“It’s hard to find a more compelling opportunity than Time Warner,” said Samantha Greenberg, chief investment officer at New York-based hedge fund Margate Capital at a Reuters event on Tuesday.
The U.S. Department of Justice has sued to block AT&T’s $85.4 billion deal to buy Time Warner, struck more than 15 months ago, on the grounds it would raise prices for consumers and rivals. A trial to decide the matter begins in March.
Time Warner shares are a good investment regardless of the outcome, Greenberg told attendees of Reuters Breakingviews’ “No Safe Spaces for Big Media” panel.
“They have been in deal hell and their stock has massively underperformed the S&P 500,” Greenberg said. Time Warner trades at about 11.5 times earnings projected for this year, she said, a touch over the sector average.
Even if AT&T does not win its case against the Justice Department, other buyers will likely emerge, including Apple Inc (AAPL.O), Greenberg said.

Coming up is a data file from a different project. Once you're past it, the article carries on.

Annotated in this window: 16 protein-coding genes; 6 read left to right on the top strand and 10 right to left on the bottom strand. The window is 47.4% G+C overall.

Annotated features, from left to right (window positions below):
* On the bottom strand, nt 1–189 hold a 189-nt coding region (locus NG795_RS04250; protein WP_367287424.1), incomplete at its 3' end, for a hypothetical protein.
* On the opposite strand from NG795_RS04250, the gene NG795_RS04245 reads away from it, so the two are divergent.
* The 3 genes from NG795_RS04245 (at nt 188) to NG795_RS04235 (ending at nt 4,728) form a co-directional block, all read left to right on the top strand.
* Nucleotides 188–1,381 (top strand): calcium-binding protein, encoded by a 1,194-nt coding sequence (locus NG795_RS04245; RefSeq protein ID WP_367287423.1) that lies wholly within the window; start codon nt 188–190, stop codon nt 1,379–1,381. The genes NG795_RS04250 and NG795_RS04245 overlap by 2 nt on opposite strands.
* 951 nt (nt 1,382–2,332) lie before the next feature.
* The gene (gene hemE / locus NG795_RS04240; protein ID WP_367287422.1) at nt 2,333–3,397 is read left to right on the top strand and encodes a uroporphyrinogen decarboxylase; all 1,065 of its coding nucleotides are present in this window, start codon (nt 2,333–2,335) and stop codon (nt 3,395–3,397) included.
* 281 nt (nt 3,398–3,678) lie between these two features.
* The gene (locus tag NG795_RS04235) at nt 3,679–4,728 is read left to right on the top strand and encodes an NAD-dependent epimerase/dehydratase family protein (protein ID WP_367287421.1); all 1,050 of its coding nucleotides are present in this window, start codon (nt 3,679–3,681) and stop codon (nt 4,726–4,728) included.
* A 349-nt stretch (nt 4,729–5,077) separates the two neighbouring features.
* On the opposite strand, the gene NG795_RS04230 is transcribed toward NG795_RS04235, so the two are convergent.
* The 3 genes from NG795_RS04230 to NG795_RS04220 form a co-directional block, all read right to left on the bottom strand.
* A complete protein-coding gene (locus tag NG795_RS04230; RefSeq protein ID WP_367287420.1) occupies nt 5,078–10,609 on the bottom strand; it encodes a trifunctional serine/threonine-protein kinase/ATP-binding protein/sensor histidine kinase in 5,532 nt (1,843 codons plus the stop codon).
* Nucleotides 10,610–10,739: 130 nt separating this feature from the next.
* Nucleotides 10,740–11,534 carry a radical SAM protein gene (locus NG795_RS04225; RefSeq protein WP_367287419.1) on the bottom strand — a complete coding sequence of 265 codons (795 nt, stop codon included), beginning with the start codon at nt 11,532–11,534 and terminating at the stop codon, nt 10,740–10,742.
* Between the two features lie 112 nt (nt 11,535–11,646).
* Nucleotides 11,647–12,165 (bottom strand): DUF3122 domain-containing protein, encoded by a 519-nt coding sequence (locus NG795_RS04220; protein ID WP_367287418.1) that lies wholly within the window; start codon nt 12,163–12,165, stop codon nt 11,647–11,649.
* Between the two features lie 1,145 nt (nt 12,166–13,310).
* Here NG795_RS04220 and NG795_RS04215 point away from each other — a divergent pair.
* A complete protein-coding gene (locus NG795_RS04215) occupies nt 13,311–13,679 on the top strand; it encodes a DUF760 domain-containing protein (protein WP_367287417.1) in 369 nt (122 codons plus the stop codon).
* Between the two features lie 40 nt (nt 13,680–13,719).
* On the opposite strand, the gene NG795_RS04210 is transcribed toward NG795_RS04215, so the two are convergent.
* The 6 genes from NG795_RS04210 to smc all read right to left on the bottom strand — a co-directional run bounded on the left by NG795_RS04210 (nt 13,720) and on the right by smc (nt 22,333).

The panel focused on consolidation in the media sector as programmers and distributors try to prevent viewers cancelling their cable and satellite subscriptions to watch shows on online services provided by Netflix Inc (NFLX.O) and Amazon.com Inc (AMZN.O), which are spending billions of dollars on content.
“Linear TV is in trouble,” said James Murray, a partner at PJT partners, a New York-based investment bank.
Walt Disney Co (DIS.N) announced a $52.4 billion deal to buy the majority of Twenty-First Century Fox’s (FOXA.O)’s assets. But Comcast Corp, which had also bid for the Fox assets, is considering making a new bid for them, sources have told Reuters.
Panelists said they expect technology companies such as Apple and Amazon to acquire movie or TV studios this year.
“Technology companies will go for the small pure plays,” said Julius Genachowski, partner and managing director at The Carlyle Group.
Reporting By Jessica Toonkel